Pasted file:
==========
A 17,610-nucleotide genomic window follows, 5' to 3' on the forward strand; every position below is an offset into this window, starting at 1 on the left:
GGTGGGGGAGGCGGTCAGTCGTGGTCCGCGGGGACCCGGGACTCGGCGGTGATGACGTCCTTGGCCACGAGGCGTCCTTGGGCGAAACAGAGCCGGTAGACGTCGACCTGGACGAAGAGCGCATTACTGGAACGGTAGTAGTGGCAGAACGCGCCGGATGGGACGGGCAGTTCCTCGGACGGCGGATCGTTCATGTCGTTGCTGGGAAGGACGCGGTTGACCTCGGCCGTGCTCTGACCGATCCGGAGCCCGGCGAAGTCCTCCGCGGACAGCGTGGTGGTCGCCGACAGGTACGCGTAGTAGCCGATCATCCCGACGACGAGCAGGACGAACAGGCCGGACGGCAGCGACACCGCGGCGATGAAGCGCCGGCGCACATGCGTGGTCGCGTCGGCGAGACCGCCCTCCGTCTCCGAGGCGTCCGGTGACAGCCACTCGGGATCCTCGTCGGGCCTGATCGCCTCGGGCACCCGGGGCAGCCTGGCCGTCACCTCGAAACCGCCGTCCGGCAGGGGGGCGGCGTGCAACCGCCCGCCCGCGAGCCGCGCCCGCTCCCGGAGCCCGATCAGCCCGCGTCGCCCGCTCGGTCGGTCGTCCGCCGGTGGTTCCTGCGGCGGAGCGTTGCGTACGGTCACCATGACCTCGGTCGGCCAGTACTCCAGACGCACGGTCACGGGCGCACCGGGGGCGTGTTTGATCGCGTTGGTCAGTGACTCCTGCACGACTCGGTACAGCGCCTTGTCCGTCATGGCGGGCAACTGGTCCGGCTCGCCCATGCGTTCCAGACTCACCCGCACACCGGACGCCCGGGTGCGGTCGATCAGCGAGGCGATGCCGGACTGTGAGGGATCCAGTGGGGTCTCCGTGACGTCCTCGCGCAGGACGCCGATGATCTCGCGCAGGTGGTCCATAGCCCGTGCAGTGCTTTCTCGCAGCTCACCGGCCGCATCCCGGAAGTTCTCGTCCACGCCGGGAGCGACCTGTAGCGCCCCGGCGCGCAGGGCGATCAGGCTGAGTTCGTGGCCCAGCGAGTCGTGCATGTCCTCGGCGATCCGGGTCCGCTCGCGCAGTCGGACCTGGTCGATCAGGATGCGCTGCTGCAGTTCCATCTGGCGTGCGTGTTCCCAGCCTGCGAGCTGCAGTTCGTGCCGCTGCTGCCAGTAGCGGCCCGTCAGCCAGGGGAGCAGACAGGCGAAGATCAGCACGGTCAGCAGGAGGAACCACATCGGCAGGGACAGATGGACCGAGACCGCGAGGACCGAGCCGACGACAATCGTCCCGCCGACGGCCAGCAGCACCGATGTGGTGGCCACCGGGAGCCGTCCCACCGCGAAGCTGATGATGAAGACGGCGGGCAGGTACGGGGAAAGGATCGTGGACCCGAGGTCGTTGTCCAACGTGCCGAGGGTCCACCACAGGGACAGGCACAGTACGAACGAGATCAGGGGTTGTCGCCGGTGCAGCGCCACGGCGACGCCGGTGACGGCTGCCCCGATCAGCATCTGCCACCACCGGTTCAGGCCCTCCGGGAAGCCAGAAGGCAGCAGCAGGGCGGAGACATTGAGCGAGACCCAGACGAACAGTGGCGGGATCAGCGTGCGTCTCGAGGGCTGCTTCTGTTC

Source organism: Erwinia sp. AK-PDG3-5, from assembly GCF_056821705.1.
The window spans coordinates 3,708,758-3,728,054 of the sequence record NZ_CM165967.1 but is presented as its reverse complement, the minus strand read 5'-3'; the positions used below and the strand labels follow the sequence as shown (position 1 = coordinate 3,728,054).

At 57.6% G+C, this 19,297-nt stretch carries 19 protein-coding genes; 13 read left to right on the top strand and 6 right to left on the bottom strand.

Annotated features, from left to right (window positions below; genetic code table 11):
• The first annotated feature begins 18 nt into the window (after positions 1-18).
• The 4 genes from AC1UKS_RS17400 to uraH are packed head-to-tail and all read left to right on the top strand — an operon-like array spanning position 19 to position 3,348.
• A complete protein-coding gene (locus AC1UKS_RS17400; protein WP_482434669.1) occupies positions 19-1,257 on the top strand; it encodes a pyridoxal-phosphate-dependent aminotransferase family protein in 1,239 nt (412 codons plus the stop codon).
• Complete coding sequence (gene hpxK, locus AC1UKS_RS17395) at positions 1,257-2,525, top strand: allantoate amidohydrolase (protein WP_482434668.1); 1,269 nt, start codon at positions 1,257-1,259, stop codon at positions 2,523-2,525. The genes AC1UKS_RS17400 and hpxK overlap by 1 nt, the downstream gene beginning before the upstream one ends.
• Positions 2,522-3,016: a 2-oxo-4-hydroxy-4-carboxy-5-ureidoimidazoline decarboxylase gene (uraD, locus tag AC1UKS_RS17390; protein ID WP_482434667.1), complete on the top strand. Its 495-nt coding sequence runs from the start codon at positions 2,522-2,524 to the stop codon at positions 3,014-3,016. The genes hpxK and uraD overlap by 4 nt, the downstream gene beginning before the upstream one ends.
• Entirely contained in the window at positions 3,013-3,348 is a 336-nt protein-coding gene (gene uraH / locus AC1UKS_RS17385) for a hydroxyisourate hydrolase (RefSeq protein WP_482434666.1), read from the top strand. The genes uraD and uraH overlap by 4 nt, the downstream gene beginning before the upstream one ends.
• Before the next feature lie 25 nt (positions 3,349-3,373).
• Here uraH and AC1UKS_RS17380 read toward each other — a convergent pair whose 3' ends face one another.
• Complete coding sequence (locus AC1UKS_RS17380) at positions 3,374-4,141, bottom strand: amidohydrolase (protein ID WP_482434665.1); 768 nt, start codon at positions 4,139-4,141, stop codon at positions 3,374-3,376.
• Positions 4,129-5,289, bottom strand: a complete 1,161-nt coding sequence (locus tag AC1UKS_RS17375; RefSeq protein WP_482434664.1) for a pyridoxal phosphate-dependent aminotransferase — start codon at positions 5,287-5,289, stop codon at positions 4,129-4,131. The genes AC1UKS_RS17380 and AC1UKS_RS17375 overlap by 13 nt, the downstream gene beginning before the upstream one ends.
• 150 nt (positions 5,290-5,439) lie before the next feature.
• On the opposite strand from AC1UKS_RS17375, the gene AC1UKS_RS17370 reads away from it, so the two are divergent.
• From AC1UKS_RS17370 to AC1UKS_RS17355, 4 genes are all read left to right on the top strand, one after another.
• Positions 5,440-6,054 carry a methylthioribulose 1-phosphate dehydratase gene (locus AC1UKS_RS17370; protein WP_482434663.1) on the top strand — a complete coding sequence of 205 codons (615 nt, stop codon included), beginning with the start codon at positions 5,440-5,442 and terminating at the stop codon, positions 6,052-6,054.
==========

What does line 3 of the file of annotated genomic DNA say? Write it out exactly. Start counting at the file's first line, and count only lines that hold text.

Source organism: Erwinia sp. AK-PDG3-5, from assembly GCF_056821705.1.